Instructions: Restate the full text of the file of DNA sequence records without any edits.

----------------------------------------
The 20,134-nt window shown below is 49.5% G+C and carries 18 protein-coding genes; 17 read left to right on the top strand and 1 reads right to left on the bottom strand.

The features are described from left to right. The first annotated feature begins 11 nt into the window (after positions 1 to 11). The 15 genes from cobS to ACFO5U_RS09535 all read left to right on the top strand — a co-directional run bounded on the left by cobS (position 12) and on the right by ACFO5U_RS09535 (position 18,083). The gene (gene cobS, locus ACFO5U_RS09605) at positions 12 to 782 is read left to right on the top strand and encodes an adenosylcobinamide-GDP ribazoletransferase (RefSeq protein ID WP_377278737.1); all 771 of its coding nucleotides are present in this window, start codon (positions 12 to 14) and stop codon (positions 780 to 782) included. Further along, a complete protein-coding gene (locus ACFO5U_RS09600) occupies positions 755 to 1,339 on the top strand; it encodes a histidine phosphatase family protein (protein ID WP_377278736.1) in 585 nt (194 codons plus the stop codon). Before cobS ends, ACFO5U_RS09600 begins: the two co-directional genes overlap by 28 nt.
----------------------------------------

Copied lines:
The 20,134-nt window shown below is 49.5% G+C and carries 18 protein-coding genes; 17 read left to right on the top strand and 1 reads right to left on the bottom strand.

The features are described from left to right. The first annotated feature begins 11 nt into the window (after positions 1 to 11). The 15 genes from cobS to ACFO5U_RS09535 all read left to right on the top strand — a co-directional run bounded on the left by cobS (position 12) and on the right by ACFO5U_RS09535 (position 18,083). The gene (gene cobS, locus ACFO5U_RS09605) at positions 12 to 782 is read left to right on the top strand and encodes an adenosylcobinamide-GDP ribazoletransferase (RefSeq protein ID WP_377278737.1); all 771 of its coding nucleotides are present in this window, start codon (positions 12 to 14) and stop codon (positions 780 to 782) included. Further along, a complete protein-coding gene (locus ACFO5U_RS09600) occupies positions 755 to 1,339 on the top strand; it encodes a histidine phosphatase family protein (protein ID WP_377278736.1) in 585 nt (194 codons plus the stop codon). Before cobS ends, ACFO5U_RS09600 begins: the two co-directional genes overlap by 28 nt.